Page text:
When I visit the New Hampshire/Maine seacoast, either with Jeannine or by myself, it has always been my ritual -- usually when leaving -- to drive over to Dover, NH, and cruise past the house we rented and lived in for two years. It's a sentimental journey, for many reasons -- among them are the fact that this house was the first place where we lived together, where the Teenage Mutant Ninja Turtles were created, and where we were married, in the small backyard in the summer of 1983… a ceremony presided over by a local Justice of the Peace, and attended by enough friends and family to almost fill the backyard (like I said, it was small).
Here's the house as it looked back then.
In the last couple of years, the house had not fared well. This past year especially, it has looked somewhat bedraggled, with a few broken windows and an air of abandonment. And there was a notice on the front door, some kind of official town thing that mentioned that it was slated for demolition.
I couldn't understand why. Aside from the broken windows, the house looked as sturdy as when we had lived there. But perhaps there was some underlying structural problem that we were not aware of. I really don't know. I considered calling our former landlady, a very sweet woman, but in case there was some unpleasant story associated with it which would upset her, I decided not to.
So when I drove down Union Street in Dover a couple of days ago, I was heartened to see what looked like a new coat of paint on the house. But… it looked different, somehow… and then, as I got closer, I realized that what I was looking at was the house BEHIND our old house. Our house…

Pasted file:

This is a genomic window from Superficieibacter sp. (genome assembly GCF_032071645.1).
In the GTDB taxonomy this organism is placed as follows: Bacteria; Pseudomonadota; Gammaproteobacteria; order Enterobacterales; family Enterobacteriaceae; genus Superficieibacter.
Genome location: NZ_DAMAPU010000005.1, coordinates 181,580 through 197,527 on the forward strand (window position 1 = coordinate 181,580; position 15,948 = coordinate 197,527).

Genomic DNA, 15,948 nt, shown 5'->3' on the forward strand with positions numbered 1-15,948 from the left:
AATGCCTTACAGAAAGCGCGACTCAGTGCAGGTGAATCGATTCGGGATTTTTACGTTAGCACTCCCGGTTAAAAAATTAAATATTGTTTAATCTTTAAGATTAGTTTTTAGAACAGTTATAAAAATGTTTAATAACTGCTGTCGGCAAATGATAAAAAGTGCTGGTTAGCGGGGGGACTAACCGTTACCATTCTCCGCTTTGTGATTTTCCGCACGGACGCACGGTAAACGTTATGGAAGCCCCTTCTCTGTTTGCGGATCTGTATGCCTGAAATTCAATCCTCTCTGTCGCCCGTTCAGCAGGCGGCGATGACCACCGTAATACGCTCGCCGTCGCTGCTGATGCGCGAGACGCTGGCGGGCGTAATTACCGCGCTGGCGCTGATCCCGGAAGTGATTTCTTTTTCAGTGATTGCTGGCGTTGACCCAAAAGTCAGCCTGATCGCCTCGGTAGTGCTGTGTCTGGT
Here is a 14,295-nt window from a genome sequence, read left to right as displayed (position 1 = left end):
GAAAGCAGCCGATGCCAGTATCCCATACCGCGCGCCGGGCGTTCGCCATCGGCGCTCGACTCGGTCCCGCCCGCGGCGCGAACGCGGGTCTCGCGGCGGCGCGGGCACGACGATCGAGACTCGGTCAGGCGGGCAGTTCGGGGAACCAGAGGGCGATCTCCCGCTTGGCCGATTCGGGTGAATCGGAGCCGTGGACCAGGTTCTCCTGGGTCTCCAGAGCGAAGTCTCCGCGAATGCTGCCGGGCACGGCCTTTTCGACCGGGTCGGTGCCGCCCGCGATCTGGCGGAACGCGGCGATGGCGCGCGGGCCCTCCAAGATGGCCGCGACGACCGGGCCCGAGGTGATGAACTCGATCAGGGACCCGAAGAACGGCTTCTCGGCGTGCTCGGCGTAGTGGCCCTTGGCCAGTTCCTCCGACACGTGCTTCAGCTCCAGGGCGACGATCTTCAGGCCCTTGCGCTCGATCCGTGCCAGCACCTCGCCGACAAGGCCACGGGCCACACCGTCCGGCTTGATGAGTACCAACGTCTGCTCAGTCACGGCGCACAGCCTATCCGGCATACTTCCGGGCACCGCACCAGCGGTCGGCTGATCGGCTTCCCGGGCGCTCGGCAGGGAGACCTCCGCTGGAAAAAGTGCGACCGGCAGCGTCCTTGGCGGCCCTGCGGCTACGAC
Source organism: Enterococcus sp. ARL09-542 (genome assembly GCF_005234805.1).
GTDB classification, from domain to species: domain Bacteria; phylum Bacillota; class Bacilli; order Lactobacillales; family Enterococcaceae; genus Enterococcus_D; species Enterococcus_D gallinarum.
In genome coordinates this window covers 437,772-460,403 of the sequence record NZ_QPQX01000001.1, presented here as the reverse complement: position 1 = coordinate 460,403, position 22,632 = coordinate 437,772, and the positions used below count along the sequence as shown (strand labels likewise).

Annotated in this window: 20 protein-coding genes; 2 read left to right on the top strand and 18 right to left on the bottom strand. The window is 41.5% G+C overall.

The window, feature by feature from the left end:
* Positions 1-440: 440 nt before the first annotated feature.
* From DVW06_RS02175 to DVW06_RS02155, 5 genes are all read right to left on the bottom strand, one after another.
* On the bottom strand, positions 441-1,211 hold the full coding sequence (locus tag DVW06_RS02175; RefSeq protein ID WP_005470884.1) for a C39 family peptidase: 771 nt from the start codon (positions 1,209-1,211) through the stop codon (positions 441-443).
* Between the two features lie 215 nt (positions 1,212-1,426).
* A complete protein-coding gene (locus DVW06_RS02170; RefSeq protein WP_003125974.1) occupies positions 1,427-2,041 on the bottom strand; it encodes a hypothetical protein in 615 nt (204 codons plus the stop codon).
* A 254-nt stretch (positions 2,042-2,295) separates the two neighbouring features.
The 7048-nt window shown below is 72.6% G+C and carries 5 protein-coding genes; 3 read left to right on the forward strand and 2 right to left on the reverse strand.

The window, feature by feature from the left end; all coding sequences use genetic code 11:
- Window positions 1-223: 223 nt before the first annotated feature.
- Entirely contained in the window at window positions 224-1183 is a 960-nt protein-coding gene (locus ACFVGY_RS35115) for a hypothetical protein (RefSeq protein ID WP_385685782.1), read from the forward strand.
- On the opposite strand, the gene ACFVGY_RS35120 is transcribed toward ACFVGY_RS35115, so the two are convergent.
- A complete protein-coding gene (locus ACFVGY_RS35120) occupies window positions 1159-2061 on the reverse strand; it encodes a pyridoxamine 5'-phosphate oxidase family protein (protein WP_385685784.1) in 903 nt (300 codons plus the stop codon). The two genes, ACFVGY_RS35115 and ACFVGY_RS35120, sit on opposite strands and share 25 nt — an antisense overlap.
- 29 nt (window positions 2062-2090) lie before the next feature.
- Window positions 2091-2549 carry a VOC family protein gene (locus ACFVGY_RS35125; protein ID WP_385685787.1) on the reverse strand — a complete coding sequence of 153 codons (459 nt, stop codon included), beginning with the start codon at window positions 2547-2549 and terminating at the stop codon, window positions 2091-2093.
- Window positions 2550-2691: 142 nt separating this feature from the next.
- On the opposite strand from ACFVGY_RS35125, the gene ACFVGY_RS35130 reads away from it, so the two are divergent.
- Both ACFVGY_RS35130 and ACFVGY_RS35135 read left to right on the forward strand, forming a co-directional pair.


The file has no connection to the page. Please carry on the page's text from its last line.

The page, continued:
… was gone.
Where it once stood was a rough patch of brown dirt.
Even the lawn in the small backyard, where friends and family had gathered to see us pledge ourselves to each other on our wedding day, was mostly gone. The small garage -- which we never used -- had also vanished.
I had expected that I would be devastated if that house was torn down. I even gave some thought in recent years to buying it to save the old place, but that really made no logical sense, so I abandoned that completely sentimental plan. But when I saw it was gone, I felt very little… a small twinge of sadness, mostly.
I am sad that it's gone. I have many great memories of that house, most having to do with Jeannine and our first couple of years together.
But as she pointed out when I gave her the news, we still have those memories. We still have artifacts from those times, like this drawing I did of the front of the house. I can't remember WHY I did it -- possibly as a card, or perhaps as part of the directions to our wedding.
And we still have the photos from our wedding, and the lovely memories which go with them.
But most of all, we have each other. -- PL